In short, overprovisioning takes care of performance while wear-leveling takes care of the durability of the device.
How does data recovery work?
Okay, since now we have a rough idea of how the storage devices work, let’s see how the so-called recovery software magically recover deleted data from your hard disks. After all, there no magic to it at all. You’ll see.
Have you ever noticed that deleting a large data file takes less time than copying it to another directory? Or moving a file within a partition takes less time than moving a file between storage devices or partitions? Here’s the trick. When you are deleting a file, what the operating system does is just removing the file index from the partition table. So the operating system will not have to spend more time deleting every bit of data. The same thing happens when you perform a quick format on a drive; it just recreates the partition table leaving the data files intact. When you need to write new data, the operating system will consider the blocks containing the deleted files (files already removed from the partition table) as free space and overwrite it with new data. This shortcut method of removing files is one technique used in operating systems to increase file management performance.
Recovery software depends on the data which has not been overwritten with new data and uses various algorithms to identify the file types and allows the user to recover the files. That’s why experts recommend not to make any modifications to the drive if you have accidentally deleted some files and need to recover. More data you write to the drive, the lesser the chance you will have in successfully recovering your deleted files since there is a chance they might get overwritten by new data. Especially if your storage device is an SSD, there is a chance overprovisioning will automatically clean the data blocks even without you noticing. The most common practice in such cases is to create a bitwise backup of the drive and performing the recovery operations on the copy made. (Unlike a regular copy, a bitwise copy is a bit by bit copy of the storage device. So it will include the data from deleted files as well. )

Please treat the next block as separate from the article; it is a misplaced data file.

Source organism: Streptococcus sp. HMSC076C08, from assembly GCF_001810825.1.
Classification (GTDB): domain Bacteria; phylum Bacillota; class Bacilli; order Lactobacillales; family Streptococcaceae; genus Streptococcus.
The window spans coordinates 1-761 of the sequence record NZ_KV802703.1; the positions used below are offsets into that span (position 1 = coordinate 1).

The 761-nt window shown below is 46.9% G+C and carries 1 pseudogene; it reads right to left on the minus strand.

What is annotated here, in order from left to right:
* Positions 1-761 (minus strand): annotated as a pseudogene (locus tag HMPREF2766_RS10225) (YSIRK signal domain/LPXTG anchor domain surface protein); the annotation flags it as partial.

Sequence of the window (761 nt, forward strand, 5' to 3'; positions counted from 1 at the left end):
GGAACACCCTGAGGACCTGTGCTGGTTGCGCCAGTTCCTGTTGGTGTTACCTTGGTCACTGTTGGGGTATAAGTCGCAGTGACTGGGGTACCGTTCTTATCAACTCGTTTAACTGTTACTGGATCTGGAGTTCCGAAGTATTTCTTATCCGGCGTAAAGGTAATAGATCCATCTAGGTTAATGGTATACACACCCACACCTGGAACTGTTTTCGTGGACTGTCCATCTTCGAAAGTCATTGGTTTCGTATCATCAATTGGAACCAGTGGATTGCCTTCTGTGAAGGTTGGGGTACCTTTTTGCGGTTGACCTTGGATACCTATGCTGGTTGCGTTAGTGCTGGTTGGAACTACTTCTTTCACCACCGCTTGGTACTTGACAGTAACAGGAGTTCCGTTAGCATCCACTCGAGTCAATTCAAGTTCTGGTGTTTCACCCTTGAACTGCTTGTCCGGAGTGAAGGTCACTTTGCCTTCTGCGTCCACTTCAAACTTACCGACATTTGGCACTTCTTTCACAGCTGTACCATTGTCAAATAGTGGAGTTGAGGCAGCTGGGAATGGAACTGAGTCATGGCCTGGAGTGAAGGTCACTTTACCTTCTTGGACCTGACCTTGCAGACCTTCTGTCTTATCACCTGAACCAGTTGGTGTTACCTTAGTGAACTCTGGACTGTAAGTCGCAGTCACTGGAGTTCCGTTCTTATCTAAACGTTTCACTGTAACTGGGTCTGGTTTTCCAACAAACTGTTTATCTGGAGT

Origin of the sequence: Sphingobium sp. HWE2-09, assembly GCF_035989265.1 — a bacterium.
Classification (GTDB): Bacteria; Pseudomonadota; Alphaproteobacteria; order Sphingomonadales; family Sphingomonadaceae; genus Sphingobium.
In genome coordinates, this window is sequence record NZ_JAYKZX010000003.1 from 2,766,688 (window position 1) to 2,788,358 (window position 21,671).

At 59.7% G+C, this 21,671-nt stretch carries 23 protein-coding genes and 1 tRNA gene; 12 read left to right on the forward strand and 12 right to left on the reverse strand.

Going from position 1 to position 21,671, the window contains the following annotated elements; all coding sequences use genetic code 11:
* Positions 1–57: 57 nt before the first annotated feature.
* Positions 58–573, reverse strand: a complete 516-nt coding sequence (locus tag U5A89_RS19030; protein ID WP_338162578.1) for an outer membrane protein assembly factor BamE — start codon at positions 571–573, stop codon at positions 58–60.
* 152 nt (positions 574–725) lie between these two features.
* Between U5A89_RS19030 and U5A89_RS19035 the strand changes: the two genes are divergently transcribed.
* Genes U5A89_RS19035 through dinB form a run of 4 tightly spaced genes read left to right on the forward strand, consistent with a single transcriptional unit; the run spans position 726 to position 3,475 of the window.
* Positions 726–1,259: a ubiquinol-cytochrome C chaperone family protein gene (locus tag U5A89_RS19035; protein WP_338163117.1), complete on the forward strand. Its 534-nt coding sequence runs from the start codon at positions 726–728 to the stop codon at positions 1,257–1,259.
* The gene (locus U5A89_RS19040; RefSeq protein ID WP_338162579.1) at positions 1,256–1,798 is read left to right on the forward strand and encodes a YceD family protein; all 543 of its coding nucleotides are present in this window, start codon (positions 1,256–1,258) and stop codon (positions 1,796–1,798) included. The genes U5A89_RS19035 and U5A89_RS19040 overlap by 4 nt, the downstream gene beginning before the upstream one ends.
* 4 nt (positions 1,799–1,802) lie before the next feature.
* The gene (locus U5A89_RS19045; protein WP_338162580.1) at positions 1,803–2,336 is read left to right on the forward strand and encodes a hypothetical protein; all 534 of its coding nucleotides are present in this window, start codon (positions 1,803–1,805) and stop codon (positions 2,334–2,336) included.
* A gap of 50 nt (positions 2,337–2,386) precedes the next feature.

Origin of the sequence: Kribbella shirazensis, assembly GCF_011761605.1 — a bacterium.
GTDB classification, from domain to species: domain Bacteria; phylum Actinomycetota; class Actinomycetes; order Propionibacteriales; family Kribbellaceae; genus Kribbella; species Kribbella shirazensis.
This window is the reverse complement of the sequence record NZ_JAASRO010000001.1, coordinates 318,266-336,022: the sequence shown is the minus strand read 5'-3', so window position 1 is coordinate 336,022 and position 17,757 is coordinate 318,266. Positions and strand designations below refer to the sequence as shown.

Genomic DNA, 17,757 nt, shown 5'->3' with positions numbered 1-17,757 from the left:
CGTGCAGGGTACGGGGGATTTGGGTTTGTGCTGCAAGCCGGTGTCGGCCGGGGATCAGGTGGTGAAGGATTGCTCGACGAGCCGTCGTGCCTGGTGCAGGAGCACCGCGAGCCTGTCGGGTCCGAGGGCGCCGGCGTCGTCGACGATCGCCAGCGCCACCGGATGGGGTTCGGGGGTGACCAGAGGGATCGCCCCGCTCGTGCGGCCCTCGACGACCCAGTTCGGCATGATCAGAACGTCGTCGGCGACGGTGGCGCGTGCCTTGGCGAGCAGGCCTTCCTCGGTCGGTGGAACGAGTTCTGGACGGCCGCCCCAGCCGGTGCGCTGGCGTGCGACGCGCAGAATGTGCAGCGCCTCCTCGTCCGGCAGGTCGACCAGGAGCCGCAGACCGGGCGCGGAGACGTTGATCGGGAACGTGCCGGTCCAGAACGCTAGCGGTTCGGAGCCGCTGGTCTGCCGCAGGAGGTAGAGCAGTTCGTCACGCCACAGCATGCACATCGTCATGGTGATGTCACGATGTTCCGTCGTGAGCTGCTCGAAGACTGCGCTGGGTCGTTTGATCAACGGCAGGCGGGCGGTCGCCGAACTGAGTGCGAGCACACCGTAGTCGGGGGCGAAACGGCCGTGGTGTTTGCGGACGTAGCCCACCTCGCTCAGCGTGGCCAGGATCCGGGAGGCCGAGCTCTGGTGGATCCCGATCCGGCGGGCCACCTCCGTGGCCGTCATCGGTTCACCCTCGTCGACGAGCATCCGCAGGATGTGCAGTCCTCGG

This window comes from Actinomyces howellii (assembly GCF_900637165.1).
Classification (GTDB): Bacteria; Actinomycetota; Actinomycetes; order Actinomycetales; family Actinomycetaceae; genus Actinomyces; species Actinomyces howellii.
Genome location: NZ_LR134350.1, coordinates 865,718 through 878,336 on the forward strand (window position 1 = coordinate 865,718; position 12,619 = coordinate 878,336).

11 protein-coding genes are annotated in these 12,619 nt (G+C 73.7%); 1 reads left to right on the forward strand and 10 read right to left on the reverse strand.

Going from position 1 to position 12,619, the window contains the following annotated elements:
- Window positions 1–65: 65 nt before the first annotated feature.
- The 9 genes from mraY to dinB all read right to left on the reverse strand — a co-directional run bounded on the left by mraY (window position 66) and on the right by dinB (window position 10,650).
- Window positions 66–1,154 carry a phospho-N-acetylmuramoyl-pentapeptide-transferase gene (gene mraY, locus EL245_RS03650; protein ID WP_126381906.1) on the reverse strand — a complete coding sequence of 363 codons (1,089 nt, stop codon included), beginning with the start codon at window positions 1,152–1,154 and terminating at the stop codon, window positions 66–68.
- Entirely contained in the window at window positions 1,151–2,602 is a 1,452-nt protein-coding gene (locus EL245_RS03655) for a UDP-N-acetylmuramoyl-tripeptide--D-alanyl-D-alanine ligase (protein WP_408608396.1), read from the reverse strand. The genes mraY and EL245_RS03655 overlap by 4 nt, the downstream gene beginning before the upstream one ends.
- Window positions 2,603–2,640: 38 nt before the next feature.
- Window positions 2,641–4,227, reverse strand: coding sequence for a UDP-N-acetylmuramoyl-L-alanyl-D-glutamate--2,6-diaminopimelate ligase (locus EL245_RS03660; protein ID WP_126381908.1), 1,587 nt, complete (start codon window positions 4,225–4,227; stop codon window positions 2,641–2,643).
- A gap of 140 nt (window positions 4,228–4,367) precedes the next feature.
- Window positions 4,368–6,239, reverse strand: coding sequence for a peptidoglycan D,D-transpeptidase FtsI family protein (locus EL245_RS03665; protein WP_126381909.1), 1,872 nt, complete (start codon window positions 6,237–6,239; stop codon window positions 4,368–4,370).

What if I want to delete data permanently?
In case you are going to sell your laptop, mobile phone, or any other device, it is a good practice to wipe your storage clean to avoid any of your data getting compromised. (I explained this in my previous article Level Up Your Mobile Data Privacy) While there are built-in features in modern operating systems to allow you to wipe your system clean, there are a bunch of free tools for both computers and mobile devices available, which erases the storage for you. (I would recommend wiping only the free space to avoid any system files from getting deleted. If you don’t want to leave the system files as well, go ahead and do a full wipe.) I have tried these free apps for both mobile and laptop for wiping and recovery, and they seem to be doing just well enough. Some research papers suggest that you need to overwrite the disks with random bits multiple times to ensure that data is beyond recoverable. However, It would require advanced professional-level forensic data recovery tools to make it possible to achieve that level of recoverability.
For more curious minds, I will drop the following link for further reading. Computer Forensic Investigation on Hard Drive Data Recovery: A Review Study
Is that it? That’s enough?
Recent technological improvements have made it possible to recover data from wiped HDDs as well. Up until this point, I haven’t found any sources mentioning the possibility of recovering data from wiped SSDs. I will direct you to an old but exciting research paper written on that. Secure Deletion of Data from Magnetic and Solid-State Memory
If you have read my previous article, Level Up Your Mobile Data Privacy, you know how I concluded the article about security. I guess I will have to say the same about recovery. You can’t be too sure that anything is non-recoverable (Unless you physically destroy the drive). Maybe the future is holding surprises for us on that. Or perhaps those technologies are not so popular yet ;) If you know what I mean. Well, we are not here to discuss conspiracy theories, are we? Thanks for reading, and I hope it was worth your while. Don’t hold back, drop a comment below, if you have any further questions.